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The Volatility and Correlations of Stock Returns of Some Crisis-Hit Countries: US, Greece, Thailand and Malaysia: Evidence from MGARCH-DCC applications

Masih, Mansur and Majid, Hamdan Abdul (2013): The Volatility and Correlations of Stock Returns of Some Crisis-Hit Countries: US, Greece, Thailand and Malaysia: Evidence from MGARCH-DCC applications.

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Abstract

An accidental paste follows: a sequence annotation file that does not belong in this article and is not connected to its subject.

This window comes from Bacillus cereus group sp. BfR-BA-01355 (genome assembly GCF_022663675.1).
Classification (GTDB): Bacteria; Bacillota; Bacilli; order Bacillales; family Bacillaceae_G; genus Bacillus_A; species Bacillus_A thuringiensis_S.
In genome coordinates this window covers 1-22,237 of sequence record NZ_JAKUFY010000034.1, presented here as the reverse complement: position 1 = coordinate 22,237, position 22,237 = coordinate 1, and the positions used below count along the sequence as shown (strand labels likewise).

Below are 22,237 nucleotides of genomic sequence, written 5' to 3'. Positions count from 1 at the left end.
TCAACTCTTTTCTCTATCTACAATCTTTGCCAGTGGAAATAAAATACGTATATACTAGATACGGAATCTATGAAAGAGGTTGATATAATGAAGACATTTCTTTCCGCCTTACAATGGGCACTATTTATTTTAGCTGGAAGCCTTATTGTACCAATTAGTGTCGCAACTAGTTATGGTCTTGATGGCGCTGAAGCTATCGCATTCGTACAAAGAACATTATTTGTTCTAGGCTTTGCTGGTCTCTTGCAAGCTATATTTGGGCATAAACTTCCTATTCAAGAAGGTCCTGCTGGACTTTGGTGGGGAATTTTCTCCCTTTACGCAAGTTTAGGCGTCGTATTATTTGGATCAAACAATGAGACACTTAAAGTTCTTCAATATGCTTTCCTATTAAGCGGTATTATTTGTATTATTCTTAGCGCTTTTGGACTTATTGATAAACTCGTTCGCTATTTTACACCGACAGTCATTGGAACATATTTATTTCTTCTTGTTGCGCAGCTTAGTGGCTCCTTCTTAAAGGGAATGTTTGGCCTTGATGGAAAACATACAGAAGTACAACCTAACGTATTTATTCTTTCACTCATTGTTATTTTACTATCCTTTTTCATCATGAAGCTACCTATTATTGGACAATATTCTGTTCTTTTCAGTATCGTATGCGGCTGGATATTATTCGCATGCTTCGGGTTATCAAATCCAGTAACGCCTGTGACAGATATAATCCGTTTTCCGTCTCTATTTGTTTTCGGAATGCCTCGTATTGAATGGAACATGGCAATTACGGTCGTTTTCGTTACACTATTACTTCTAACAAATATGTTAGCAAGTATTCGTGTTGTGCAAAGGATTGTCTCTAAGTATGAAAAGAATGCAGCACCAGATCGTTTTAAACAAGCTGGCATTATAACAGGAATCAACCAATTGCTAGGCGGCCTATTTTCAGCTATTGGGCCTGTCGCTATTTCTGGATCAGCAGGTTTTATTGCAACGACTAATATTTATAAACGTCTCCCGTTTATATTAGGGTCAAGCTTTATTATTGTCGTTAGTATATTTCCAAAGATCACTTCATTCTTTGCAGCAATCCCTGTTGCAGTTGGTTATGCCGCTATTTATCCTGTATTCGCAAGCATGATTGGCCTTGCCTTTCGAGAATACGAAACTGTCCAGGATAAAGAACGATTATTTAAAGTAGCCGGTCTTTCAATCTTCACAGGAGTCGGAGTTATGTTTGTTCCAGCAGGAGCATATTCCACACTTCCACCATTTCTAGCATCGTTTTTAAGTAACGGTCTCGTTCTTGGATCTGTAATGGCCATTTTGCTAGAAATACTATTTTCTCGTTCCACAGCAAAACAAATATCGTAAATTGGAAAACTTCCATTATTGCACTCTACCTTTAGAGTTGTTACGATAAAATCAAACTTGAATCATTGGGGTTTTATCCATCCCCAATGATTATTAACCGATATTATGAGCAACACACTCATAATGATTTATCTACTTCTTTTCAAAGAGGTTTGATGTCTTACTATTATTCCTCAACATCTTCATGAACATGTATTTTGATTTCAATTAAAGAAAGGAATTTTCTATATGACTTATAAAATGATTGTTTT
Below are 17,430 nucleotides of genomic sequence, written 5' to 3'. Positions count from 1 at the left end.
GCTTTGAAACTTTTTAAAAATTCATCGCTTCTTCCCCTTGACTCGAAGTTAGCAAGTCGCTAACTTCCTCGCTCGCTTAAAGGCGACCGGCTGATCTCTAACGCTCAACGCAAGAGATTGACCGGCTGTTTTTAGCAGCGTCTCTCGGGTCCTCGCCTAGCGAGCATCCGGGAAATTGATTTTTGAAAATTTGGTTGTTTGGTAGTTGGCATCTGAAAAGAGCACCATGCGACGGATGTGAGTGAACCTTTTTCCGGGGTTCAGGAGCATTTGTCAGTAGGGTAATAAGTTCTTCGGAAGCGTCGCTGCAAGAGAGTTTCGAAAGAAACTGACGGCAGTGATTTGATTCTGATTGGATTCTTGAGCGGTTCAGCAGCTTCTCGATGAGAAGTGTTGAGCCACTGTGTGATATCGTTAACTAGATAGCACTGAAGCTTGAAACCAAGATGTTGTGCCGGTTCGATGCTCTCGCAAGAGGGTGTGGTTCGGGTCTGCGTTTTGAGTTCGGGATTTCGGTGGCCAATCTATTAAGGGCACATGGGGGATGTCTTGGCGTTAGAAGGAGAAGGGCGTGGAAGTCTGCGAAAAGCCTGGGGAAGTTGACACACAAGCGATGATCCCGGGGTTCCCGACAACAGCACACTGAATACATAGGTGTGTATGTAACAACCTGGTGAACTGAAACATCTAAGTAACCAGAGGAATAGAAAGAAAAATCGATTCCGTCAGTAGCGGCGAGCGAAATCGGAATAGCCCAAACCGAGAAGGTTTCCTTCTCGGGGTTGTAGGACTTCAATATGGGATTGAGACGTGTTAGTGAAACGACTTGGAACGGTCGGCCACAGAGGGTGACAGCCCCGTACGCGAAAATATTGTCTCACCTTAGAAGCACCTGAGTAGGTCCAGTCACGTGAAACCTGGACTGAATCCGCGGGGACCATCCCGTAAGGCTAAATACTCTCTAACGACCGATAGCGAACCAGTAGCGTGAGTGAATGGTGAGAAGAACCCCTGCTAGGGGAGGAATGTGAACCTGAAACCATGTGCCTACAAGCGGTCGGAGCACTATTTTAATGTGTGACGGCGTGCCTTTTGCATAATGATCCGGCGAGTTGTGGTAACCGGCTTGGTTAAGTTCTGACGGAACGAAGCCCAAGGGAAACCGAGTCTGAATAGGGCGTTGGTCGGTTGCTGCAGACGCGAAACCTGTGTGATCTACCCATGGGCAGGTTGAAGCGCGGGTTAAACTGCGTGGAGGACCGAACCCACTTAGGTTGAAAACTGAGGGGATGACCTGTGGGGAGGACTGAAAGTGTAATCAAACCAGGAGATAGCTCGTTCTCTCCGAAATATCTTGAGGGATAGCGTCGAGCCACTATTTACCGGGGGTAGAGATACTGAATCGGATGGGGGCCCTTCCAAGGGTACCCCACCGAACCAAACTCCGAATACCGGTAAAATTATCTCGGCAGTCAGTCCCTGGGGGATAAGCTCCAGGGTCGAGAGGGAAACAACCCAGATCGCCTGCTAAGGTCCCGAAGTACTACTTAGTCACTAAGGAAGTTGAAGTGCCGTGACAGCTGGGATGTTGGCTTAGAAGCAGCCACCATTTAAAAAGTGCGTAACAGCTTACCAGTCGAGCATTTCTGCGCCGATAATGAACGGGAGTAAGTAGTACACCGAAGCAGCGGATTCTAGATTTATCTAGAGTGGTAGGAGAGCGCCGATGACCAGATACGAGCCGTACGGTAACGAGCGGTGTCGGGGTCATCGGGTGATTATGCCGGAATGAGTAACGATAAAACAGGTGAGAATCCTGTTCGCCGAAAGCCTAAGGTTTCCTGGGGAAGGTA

This paper investigates the volatility and correlations of stock returns of some crisis-hit countries such as, US, Greece, Thailand and Malaysia during the major global financial crises since 1992. The paper makes an attempt to address the following two issues: Firstly, to measure the extent of volatility of the stock indices under study and also the correlation of the Malaysian index with the other country indices. Secondly, given the correlations, how best can a normal investor harness them to ensure maximum return in the short and the long run with a particular reference to the correlation between the Malaysian index and other country indices. The MGARCH-DCC approach is employed for the analysis. The findings tend to indicate that the investors’ behaviour converges and correlations are significantly higher across the two Asian countries in the sample. The level of volatilities of the indices’ return of all the four markets has increased significantly for the period under study. The level and magnitude of volatilities and correlations is consistently high between Malaysia and Thailand market (lowest of 0.02 in 1993 to highest of 0.65 in 1998) followed by US and Greece markets. Greece seems to be the most volatile market followed by Malaysia, US and Thailand (except for the period between 1993 and 1998). One possible explanation is that the contagion effect takes place early in the crisis and that herding behaviour dominates the latter stages of the crisis. For our second question, the apparent high correlation coefficients during crisis periods imply that the gain from international diversification by holding a portfolio consisting of diverse stocks from these contagion countries declines, since these stock markets are commonly exposed to systematic risk(beta). An increasing integration and stronger co-movement among stock markets will result in decreasing opportunity to gain from portfolio diversification.

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